I also think it’s important to do a mix of overtly political and more community-building or “good deeds” type things. Especially if you haven’t been politically active before, you may find this a little intimidating, but what we’ve seen from the way Trump’s campaign was run, and now after the election, is that white supremacy, misogyny, xenophobia, and homophobia play a prominent role in people’s political decisions and everyday lives. Coaching Little League builds community, yes, please keep doing that — but also see how you can assist your local Black Lives Matter chapter, to build community in that way as well. And artists — keep creating, always. Artists are vital.

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Will you join me for this month? Especially for people who wouldn’t normally consider themselves political, or who don’t have much experience with activism, I tried to make this an accessible collection of things to do that will show how easy it is to fit these things into our busy lives, and how it’s not that scary to do.

If you have suggestions, please comment. Share this with anyone you like. The key is to take action, and to do it together. So call your mom, talk to your coworker, make a new friend, and go all in. As Angela Davis recently said, “How do we begin to recover from this shock? By experiencing and building and rebuilding and consolidating community. Community is the answer.”

Here is where I was going to put the calendar, but I can’t get it to embed. So please click through to the Advent Calendar for Social Justice. Be sure to click on each day to see notes and useful links with further info for each action item.

This calendar is intended as a helpful tool for people who want to do something, but aren’t sure where to start. I hope it will help you sample different ways of taking action, so that in the new year, you’ll be better prepared to really dig in to volunteering, donating, and organizing roles. I’d love your feedback. I consider it a live document and will adjust it as necessary.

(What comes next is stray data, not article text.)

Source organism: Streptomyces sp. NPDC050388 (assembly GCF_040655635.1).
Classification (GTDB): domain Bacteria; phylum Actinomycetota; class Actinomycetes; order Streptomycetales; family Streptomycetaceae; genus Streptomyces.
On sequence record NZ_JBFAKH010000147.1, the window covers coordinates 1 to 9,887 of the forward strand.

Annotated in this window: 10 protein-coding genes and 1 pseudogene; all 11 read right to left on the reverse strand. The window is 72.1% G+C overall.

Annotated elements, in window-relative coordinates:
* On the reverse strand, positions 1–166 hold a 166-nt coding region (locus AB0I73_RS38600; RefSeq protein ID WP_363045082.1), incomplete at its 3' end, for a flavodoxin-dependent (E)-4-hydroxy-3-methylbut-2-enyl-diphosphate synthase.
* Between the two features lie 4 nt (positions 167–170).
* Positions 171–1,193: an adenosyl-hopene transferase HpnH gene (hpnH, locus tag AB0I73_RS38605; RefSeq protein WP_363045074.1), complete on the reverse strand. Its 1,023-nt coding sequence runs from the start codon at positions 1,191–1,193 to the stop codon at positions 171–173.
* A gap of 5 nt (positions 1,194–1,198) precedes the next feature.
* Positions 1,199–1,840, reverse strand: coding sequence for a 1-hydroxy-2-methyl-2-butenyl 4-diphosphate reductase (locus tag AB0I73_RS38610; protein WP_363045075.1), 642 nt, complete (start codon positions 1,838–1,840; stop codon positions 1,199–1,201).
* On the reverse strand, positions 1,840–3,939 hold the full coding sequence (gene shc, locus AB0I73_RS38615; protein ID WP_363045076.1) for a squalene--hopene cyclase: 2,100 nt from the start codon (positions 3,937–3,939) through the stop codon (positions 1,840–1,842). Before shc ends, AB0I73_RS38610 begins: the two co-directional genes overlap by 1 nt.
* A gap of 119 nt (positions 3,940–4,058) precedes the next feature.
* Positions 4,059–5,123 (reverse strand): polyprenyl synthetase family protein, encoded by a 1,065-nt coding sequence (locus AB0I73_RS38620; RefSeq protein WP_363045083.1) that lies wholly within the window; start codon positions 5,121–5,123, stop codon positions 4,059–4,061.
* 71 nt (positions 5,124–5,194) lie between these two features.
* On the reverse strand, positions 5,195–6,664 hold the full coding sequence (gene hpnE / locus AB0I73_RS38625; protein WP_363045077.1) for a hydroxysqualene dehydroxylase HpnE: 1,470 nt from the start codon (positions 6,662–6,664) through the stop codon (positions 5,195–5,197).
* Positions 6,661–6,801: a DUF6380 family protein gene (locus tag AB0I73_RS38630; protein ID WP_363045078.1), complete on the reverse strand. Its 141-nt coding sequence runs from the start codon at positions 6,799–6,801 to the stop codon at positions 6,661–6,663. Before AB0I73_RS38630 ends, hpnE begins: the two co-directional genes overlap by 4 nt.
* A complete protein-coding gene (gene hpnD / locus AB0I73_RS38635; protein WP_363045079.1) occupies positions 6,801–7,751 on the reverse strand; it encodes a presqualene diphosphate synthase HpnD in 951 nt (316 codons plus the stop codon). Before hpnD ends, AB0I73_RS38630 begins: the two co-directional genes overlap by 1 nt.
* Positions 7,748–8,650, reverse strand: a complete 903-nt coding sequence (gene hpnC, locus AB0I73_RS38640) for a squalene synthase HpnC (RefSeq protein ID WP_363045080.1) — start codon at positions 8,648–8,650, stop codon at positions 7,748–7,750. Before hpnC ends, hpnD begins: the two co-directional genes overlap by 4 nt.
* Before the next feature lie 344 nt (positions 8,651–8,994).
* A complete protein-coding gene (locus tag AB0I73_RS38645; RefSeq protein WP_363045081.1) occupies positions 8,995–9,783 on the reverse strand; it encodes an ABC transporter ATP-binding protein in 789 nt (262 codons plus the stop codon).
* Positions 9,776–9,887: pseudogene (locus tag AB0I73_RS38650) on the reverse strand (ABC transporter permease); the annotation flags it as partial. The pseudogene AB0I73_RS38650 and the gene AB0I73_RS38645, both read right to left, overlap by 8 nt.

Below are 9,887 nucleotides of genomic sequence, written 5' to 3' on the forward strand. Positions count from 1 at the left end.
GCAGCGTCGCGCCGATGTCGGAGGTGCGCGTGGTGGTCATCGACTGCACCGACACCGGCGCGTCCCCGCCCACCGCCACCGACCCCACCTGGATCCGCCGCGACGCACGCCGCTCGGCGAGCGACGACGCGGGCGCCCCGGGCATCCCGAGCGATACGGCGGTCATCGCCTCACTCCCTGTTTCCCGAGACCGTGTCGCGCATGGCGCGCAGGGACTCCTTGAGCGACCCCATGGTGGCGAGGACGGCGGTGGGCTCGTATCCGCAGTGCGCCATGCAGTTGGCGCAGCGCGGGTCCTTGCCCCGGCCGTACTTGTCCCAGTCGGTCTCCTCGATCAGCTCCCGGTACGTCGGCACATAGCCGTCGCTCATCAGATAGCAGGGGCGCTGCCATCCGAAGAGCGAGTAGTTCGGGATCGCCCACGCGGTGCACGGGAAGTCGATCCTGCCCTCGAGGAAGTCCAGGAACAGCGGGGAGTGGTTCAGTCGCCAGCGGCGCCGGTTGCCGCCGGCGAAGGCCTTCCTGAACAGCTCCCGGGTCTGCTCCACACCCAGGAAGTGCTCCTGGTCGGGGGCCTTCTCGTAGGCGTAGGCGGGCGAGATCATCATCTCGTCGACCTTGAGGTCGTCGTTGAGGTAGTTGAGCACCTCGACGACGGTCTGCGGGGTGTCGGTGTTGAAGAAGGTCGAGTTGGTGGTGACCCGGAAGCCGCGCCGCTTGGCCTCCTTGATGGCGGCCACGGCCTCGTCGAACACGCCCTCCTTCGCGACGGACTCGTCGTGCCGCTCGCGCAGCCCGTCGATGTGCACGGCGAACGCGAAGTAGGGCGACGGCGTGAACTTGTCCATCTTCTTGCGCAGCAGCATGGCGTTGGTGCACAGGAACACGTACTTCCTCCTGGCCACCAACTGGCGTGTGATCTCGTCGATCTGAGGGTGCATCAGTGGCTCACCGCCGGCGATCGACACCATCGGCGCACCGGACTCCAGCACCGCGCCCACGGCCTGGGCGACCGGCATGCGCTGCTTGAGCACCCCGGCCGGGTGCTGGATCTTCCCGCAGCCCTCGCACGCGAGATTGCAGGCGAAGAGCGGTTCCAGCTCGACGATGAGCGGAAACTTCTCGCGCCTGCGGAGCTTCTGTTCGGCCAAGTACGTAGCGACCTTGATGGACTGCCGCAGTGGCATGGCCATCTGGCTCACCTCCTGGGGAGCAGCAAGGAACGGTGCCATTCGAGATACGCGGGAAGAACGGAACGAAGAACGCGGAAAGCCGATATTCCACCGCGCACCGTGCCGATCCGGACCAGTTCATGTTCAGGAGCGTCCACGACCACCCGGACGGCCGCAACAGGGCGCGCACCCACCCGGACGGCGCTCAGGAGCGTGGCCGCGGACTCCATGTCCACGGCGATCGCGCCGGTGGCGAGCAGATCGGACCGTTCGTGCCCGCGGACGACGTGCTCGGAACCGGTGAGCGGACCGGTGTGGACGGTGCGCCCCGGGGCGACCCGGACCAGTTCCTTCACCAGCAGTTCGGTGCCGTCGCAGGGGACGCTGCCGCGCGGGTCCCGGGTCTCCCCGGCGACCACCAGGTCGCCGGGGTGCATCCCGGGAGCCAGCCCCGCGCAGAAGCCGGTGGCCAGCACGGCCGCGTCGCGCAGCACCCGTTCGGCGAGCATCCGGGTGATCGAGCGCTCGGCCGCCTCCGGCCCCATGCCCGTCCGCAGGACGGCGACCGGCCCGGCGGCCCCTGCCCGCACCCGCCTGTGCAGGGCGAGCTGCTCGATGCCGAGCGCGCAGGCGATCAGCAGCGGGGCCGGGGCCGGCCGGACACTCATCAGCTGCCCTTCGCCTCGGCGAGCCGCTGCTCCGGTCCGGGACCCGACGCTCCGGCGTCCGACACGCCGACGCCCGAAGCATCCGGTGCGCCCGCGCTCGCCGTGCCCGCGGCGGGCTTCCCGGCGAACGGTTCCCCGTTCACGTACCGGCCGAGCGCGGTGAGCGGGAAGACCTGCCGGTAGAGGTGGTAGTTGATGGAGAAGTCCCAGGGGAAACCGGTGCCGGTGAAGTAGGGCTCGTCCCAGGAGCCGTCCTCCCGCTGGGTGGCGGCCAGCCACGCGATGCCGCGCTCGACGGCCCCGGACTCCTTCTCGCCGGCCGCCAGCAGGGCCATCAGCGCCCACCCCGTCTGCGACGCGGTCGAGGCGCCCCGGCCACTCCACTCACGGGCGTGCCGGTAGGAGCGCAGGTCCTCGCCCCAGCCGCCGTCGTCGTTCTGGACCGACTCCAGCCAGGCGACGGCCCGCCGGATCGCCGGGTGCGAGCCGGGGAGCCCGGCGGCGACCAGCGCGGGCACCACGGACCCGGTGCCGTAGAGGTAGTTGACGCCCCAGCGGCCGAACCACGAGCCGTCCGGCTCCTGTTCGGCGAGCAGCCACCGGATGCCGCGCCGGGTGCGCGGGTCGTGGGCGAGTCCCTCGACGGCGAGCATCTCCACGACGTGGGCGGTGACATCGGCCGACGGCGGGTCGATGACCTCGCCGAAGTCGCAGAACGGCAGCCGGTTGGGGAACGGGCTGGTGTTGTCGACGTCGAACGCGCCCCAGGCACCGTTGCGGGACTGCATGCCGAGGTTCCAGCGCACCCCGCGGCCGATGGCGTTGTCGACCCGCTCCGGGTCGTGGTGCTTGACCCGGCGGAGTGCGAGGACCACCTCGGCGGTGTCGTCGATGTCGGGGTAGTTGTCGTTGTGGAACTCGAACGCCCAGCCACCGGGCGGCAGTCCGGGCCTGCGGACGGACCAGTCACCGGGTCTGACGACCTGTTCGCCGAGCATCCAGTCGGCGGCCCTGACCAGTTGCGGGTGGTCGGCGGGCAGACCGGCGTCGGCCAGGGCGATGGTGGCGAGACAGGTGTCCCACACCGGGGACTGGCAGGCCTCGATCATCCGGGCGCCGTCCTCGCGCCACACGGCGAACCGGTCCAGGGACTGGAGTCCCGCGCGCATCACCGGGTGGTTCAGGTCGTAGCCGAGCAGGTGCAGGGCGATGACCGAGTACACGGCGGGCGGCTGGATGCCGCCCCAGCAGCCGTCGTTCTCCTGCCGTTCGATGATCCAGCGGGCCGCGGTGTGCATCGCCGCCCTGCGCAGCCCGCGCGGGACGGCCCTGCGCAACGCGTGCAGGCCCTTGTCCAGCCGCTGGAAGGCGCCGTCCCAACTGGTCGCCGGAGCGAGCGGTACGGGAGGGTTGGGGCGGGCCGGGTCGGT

Shout-out to Liz and Emmett for providing excellent advice and action items.

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Resources for Educating Yourself and Taking Action:
Accomplices Not Allies
A List of Pro-Women, Pro-Immigrant, Pro-Earth, Anti-Bigotry Organizations That Need Your Support
Oh Crap! What Now? A Survival Guide
Opportunities for White People in the Fight for Racial Justice
“We’re His Problem Now” Calling Sheet
What Educators Can Do to Support Undocumented Students
What to Do Instead of Calling the Police

Organizations Fighting the Good Fight:
350
American Civil Liberties Union
Amnesty International
Black Lives Matter
Campaign Zero
Council on American-Islamic Relations
Emily’s List
National Center for Transgender Equality
National Coalition for the Homeless
National Disability Rights Network
National Women’s Law Center
Planned Parenthood
Showing Up for Racial Justice
Southern Poverty Law Center
Sylvia Rivera Law Project
The True Colors Fund
Welcoming Refugees

Image 1. Image 2. Image 3.

 

Happy New Year 2015

Happy New Year! Here’s to a year more just and kind than the last. May the fight against systemic injustice grow stronger, and may those who try to uphold those systems change their minds and their ways.

For 2015, I’ve got another list of New Year’s Celebrations to look forward to:

  • Go to several of the museums in my new city
  • Spend an entire day reading
  • Explore a part of Britain I’ve never been to before
  • Bake a pie